Why You Shouldn’t Move Out of New Jersey
Over the past few weeks New Jersey has made the headlines for an unfortunate reason. Out of all 50 states, New Jersey has the highest rate of people moving out. More people moved out of New Jersey than moved in. As we are the most densely populated state, this doesn't sound like the worst thing that could happen. However, I am New Jersey's biggest cheerleader and I never want leave.
I won't pretend that New Jersey doesn't have its hang-ups. The biggest hang-up being the cost. New Jersey is extremely expensive, there is no undermining that fact. However, New Jersey has so much to offer in such a small state. After traveling across most of the country, I could never see myself living in any other state. Think I'm crazy? Let me convince you.
We have beautiful beaches.
New Jersey has about 130 miles of coastline. Each beach is unique and has it's own perks. According to VisitNJ.org New Jersey has almost 90 beaching on the ocean, bay, rivers, and lakes. Of those 60 of them are on the ocean.
We are close to major cities.
Some of the biggest and most popular cities in the country are just a short drive away from us. You can be in Philadelphia, New York City, Boston, and Washington DC in no time. All of these can be day trips.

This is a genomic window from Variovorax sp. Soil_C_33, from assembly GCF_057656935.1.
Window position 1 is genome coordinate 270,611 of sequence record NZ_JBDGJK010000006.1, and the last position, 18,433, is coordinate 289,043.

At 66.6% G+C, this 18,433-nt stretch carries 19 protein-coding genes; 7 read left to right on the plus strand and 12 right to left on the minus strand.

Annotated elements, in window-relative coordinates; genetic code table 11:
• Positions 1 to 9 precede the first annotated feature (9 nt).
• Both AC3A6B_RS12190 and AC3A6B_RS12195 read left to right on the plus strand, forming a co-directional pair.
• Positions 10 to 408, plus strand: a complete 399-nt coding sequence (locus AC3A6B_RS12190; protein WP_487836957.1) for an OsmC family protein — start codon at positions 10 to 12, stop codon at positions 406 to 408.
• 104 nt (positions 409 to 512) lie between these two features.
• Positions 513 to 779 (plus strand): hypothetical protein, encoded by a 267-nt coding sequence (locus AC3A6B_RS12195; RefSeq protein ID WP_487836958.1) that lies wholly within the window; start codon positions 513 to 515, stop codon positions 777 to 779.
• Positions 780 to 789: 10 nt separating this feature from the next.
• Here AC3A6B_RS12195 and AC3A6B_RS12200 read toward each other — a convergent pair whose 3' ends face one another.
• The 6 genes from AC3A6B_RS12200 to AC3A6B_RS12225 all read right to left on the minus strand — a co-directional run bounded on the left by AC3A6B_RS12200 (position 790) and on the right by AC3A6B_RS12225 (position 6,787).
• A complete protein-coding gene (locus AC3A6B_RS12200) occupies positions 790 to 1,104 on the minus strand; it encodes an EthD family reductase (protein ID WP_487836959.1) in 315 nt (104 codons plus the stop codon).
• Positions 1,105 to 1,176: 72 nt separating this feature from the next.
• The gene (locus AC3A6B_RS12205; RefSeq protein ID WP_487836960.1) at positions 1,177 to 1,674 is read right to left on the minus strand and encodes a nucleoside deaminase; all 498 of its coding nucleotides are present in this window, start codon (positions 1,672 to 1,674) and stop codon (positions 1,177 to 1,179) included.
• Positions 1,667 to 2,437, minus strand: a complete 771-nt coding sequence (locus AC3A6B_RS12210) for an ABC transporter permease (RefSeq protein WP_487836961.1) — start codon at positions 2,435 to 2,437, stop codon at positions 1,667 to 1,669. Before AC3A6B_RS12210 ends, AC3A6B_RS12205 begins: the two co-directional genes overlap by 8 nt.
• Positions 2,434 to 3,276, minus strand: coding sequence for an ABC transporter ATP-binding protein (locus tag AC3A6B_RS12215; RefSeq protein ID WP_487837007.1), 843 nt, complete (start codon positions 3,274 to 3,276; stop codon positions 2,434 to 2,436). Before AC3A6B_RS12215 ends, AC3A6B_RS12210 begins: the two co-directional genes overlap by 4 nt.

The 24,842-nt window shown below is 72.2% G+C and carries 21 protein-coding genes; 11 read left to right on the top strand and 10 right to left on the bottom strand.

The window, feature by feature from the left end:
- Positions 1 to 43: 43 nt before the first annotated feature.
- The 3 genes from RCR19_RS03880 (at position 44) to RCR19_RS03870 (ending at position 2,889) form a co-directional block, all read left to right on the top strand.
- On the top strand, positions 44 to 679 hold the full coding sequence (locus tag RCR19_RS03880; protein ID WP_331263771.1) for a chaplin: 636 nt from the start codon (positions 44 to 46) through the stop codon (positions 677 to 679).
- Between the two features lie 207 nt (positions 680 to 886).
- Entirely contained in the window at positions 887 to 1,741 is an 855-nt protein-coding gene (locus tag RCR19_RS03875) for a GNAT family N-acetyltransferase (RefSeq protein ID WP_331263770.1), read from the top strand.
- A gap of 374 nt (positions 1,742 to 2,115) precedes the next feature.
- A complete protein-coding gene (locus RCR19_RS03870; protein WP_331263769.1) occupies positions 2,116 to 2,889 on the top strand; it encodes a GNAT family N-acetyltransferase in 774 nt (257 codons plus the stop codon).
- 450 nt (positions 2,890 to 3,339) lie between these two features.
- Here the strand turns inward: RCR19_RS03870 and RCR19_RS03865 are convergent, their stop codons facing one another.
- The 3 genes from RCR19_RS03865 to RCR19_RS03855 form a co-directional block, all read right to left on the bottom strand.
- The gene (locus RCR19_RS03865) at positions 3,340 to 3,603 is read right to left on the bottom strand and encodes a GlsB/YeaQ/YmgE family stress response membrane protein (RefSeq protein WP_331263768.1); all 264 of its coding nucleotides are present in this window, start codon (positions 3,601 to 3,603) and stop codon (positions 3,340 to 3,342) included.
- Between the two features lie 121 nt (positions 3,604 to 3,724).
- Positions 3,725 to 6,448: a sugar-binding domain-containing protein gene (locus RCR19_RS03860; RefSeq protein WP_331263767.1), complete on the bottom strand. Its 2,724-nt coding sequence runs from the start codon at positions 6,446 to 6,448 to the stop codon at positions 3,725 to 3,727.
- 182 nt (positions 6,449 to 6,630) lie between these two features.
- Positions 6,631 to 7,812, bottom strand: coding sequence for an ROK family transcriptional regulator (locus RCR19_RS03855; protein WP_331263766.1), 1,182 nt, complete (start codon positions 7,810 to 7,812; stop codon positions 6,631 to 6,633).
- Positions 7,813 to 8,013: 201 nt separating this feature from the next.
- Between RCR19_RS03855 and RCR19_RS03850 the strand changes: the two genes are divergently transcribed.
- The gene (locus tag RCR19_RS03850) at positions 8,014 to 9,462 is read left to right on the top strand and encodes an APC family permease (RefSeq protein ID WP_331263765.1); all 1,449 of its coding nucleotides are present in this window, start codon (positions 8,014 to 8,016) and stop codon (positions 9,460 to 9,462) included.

We have farm fresh food.
Jersey blueberries, tomatoes, and corn are the best in the country try and change my mind. The nickname for New Jersey is Garden State after all.
We have a diverse landscape.
New Jersey's landscape is so diverse for such a small state. Do you like mountains? We have those! Do you like the beach? We have plenty! Do you want farm land? We have that. Do you want cities? Yup, we have those too.
We are one of the best states to raise a family.
Despite cost, New Jersey checks off all of the important boxes when raising a family. According to WalletHub.com, New Jersey is number 8 on the ranking of best/worst states to raise a family. We ranked in at #26 for family fun, 13th for health and safety, 32nd in socioeconomic, #2 in health and safety, and shockingly #2 in affordability.